If April showers do bring May flowers, we should be in for a
beautiful May! We know it's spring in Seattle when we can have sleet, sun, rain
and thunder all in one day. Just wait a minute, and it will change.
Change, I know, is a part of life, even though I don't do it
very easily. Next month we will celebrate our 24th Anniversary.
After twenty-four years in business, it gives me pause to ponder on the changes
I've seen, just from my vantage point of being a very small business.
Twenty-four years ago I kept my inventory records on
columnar sheets, a sheet for each artist. We would check items off as they were
sold. When I had the electricity put in, I had them put four outlet boxes in
along the window wall - I had a ten-key calculator, so I was planning for the
future - some lamps, maybe? All our orders were written out, xeroxed, one copy
mailed, the other went into a binder until we received the order. We handwrote
a sales ticket, figuring tax with the ten-key, and making change the
old-fashioned way - using our brains! And it all worked just fine.
In late 1987, I decided to buy a computer to help with some
of these tasks. My friend Kathie's brother was going to be visiting from L.A.
where they were having price wars, so he bought my computer there and then
brought it up with him on the plane. It was a state of the art Mac Plus. It had
one megabyte of RAM. Soon we had all our inventory records in a database, and
could do all sorts of reports, and print them out on the daisy printer I had
bought at the same time. About this time I began to run out of outlets, but
there were these all-important surge strips that had several outlets in each,
so it was all good!
Soon someone was spending almost their whole work shift
entering changes into the database, so I looked for a point of sale program I
could run on a Mac. Of course, I needed more memory, so I traipsed over to
Bellevue, computer and toddler in hand, to upgrade to four megs of Ram. My son
and I hung out at Bellevue Mall at the play area for a few hours while this
miracle of technology took place! It was a great program, once I was able to
import all our inventory records into it, and made things much easier.
At about this time, more and more people were asking if we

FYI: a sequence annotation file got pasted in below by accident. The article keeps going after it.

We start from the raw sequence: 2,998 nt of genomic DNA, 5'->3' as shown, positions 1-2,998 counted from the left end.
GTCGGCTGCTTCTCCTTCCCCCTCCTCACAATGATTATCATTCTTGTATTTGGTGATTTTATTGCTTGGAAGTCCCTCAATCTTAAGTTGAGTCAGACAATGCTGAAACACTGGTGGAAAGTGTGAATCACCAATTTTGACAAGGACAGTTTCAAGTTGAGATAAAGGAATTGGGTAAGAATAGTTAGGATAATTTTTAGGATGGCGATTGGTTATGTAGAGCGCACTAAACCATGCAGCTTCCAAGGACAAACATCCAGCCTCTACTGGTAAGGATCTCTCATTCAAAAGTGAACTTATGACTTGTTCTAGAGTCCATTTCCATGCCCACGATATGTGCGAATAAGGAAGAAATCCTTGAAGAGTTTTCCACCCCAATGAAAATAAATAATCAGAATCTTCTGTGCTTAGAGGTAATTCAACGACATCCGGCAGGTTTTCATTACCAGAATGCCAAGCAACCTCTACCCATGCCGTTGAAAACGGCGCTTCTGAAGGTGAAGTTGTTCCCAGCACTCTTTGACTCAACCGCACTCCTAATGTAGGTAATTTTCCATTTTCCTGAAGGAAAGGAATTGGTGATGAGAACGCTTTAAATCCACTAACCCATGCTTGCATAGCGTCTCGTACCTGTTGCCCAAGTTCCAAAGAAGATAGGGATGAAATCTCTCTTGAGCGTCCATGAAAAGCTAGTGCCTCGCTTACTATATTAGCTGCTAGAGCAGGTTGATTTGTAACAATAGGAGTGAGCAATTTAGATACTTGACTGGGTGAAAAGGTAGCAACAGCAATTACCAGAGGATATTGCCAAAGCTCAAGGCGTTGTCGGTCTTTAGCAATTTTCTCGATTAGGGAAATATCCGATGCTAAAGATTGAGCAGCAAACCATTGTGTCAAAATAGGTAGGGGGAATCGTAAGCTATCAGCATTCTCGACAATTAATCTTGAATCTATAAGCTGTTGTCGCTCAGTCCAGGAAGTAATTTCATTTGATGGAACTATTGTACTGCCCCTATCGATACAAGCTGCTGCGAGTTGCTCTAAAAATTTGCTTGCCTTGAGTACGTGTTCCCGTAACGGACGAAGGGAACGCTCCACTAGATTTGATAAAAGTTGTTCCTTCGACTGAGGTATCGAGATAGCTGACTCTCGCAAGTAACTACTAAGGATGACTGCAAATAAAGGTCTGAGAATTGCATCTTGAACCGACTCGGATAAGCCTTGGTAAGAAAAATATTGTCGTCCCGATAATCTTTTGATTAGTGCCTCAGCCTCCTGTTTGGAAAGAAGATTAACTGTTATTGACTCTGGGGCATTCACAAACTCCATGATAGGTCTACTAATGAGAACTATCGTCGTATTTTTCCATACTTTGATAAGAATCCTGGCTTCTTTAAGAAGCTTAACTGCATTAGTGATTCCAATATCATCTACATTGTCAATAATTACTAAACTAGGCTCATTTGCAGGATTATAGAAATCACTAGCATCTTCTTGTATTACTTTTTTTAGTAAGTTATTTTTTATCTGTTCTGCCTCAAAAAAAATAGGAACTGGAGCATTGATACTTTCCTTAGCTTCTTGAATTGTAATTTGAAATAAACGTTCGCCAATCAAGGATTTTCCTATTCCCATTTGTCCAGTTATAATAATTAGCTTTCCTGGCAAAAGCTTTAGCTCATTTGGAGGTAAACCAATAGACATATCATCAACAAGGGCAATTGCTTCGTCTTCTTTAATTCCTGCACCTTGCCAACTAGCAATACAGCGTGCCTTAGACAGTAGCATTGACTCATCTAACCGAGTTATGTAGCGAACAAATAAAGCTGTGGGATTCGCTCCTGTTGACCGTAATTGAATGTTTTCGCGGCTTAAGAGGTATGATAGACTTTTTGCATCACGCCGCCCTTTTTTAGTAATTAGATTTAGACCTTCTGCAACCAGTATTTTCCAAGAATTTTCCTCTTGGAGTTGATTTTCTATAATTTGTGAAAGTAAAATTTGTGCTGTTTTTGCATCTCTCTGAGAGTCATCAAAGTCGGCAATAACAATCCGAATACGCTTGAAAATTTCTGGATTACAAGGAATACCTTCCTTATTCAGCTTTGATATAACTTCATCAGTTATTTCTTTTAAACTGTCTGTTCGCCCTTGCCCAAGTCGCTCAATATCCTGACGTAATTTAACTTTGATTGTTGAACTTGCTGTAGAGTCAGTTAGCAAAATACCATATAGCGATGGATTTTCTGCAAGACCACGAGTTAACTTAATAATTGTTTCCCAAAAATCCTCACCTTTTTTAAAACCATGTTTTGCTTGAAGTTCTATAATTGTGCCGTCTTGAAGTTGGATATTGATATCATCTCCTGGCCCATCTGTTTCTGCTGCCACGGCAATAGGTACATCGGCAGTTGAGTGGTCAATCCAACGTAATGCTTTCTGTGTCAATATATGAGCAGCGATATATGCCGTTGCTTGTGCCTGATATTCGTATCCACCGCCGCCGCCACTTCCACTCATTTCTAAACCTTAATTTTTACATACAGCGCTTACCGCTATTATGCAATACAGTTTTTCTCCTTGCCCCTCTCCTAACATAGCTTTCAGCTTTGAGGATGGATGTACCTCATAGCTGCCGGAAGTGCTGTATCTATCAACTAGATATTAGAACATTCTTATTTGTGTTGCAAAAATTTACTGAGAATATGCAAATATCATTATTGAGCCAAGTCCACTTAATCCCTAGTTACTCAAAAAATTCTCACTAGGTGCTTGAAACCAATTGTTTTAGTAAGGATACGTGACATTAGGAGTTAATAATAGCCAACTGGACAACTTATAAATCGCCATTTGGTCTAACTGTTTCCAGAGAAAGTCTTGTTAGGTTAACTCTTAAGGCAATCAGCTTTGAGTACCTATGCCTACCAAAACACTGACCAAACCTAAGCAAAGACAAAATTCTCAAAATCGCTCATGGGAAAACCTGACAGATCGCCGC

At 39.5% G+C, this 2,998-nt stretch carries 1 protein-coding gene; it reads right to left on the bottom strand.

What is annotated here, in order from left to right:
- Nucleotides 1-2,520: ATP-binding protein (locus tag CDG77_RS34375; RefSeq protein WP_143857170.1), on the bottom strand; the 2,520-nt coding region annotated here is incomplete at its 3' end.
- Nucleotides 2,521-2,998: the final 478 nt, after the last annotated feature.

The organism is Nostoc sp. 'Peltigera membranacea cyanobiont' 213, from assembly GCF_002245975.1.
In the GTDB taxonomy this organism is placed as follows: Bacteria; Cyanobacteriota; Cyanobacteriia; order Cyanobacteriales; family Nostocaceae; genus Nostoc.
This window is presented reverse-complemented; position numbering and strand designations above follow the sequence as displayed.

had a fax. And I realized this was the way business was being conducted, so I
bought a used one from someone who needed some newer features. It not only
required an outlet, but something for the phone line, I think it was called a
switcher, that would signal the phone to ring if it was an incoming call, or
the fax machine to receive an incoming fax. Another thing to plug in! Now the
fax machine has never ceased to amaze me, the way it seems to squeeze the words off the page. And I really like the noises
it makes, especially the one when it's all finished. So we were saving a lot of
time getting our orders to the artists, money making copies, plus the paper of
the copies - progress all around!
In the intervening years, we have added a second phone line
so two of us could make calls at the same time, or receive a fax while a phone
line was engaged, and most importantly, so we could be processing a credit card
sale. For years, I know you all remember, we would imprint the credit card with
that machine - I called it "the runner over thing". The customer would sign it,
we would have to call and get authorization from the credit card processor if
it was over $50.00, and then at the end of the day, deposit the hard copy with
the bank, and keep the middle copy with our days' paperwork. With the new machine
we could just swipe the card, have the receipt signed, and the money would be
electronically deposited. How sweet!
So over the years, we've seen so much change
technologically! I have become an "Extension Cord Queen", I now carry a laptop
to and from work, and am looking at a printer/fax/copier combo. I am not
completely convinced that all the technology has made our lives easier - I
think it has made it easier for us to work at any time, and from any place. I
think that the fact that we can generate a report makes us inclined to do so,
and then to print it, and then having printed it, we feel obligated to
disseminate it and store it. But it is here to stay, and will continue. And I
will struggle to stay relatively up-to-date, and choose to try to use technology
to work more efficiently, and not more.
To use it to work for me.
Meanwhile, I try to keep all the power cords disentangled
and to embrace change. But I still have my Mac Plus on the closet shelf in my
home office. Any takers?